In praise of Easyjet staff on a very bad flight home

I know it isn’t often that you read something in praise of an airline after a particularly difficult journey. However, yesterday I thought that Easyjet did pretty well with a horribly fraught journey from Alicante to Glasgow.

I was travelling back from a retreat at a Jesuit retreat house in Spain which I try to go on every second year. It should have been a straightforward trip – an hour by car to the airport, hanging about for the usual check-in stuff and then a three hour flight to Glasgow.

What happened was this…

Firstly it became apparent that because of a dispute by the French Air Traffic Control people (who are deeply wicked and naughty) things were not going to go terribly smoothly. The flight was initially shown as being delayed for an hour but it was a full hour and a half after the normal boarding time that we were able to get on the plane. We were then told that we would be held on the tarmac until there was permission from France to fly. This was something of a surprise as we had believed we were on our way. Expected delay was 2 hours. However after 2 hours nothing had happened in a hot, sticky and very cramped way and the captain appeared in the cabin to announce that unless we got going smartish he wasn’t going to be able to fly us to Glasgow anyway as he didn’t have enough working flying hours in the day to take us there.

During this time, most of the passengers were grumpy but content that all was being done for them that could be done. All except one, who had an outburst at the flight crew saying that he was being messed about and blaming them for what was going on. Clearly, the staff wanted to get home as much as the rest of us.

Anyway, the prospect was opening up before us of having to get off the plane and spend a night in some hotel in Alicante (or Benidorm?) before coming back the next day early to fly. This was not an entertaining idea. Fortunately though another plan was devised. We would take off and whilst in the air, Easyjet would arrange for us to land somewhere or other (Luton? Gatwick?) where a new pilot and crew would join us and fly us on up to Glasgow.

This was met with a round of applause by the passengers who clearly didn’t want another night in Spain.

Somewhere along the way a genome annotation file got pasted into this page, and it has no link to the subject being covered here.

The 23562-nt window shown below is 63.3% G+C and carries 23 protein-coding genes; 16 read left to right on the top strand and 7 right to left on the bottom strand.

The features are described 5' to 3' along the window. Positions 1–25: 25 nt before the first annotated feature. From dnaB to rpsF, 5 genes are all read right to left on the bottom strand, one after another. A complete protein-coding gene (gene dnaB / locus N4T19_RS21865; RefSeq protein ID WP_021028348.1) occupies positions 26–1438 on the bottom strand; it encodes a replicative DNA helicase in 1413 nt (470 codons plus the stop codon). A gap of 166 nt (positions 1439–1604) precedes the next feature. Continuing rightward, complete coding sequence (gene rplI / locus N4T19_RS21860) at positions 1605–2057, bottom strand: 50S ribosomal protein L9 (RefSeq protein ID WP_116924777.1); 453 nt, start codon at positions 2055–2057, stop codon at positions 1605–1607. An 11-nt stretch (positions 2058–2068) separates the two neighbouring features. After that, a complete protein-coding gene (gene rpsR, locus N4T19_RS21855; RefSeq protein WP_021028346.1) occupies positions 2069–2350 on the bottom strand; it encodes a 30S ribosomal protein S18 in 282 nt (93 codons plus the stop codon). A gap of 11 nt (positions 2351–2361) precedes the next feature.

So, off we went and all was well (though significantly delayed) until we landed at Luton for a change of drivers. The crew distributed what food was on board. (I think the failure to take more food on board a flight that was clearly headed for long delays is the only real error I can see in the whole proceedings). I ended up eating a pot meal of cous-cous and lentils which tasted as bad as it sounds.

Anyway, we got to Luton and were told that the new crew were walking towards the aircraft ready to take us on to Glasgow. The retiring captain got a cheer for his efforts so far and disappeared.

Then Mr Angry Passenger decided to grab his hand luggage and make a run for it, fighting his way through the people stretching their legs and heading for the open door and steps which had been put next to the plane.

Now, getting off a plane without permission and wandering around an airport is a bad idea. So, one of the cabin crew tried to head him off, telling him he would be arrested if he stepped onto the tarmac before making a call for police and security to attend the plane.

The result of this was Mr Angry halfway down the steps shouting, Mrs Angry and one of their unfortunate children at the top of the steps and two further children at the top of the steps at the other end of the plane. Meanwhile, we had crew at the top of the steps trying to remonstrate with Mr A and get him back on board along with pilots and security people at the bottom of the steps trying to sort it out.

It was clear that the plane wasn’t going anywhere soon – although the rest of the passengers were in no danger, we had effectively been hijacked.

Now, this being a Glasgow flight, of course, we all believed we were all involved and that his business was our business. Several burly passengers were offering to go down the steps and get Mr A back onto the plane forcibly whilst several others were of the view that their muscle might be helpful in making sure that he never got on the plane again.

This phase of the journey was concluded when Mr Angry was joined by Mrs Angry and the poor Junior Angrys and led away. (Personally, I hope he was arrested and that Easyjet try to recover the costs of all this from him).

In all of all that was happening, the Easyjet staff behaved brilliantly, chatting with passengers and doing all possible to calm down what had become rather tricky and with the potential to get worse.

Sadly, the departure of the five recalcitrant passengers did not end our troubles. Security proceedures meant that their hold baggage had to be removed from the plane. Furthermore, we then discovered that it also meant all the luggage had to be removed from the plane and remanifested. So, ground crew had to be procured to remove all our luggage for checking. Not only that, but the cabin crew had to go through all the cabin lockers removing everything in them and asking passengers to identify what was theirs.

Eventually, we had accounted for everything and got under way with the new crew (who had believed they were going to Palma last night) expertly getting us to Glasgow where we landed at 2230. The flight should have arrived at 1610 – so it was 5 hours and 20 mins late. I’d spent 8 and a half hours in the cabin and I’ve never been more pleased to see the lights of Glasgow airport. Total journey time door to door was 13 hours.

And despite that, I couldn’t praise the crew more highly. They dealt with everything brilliantly, professionally and calmly. Full marks to Easyjet.

In other news, I had a fantastic retreat.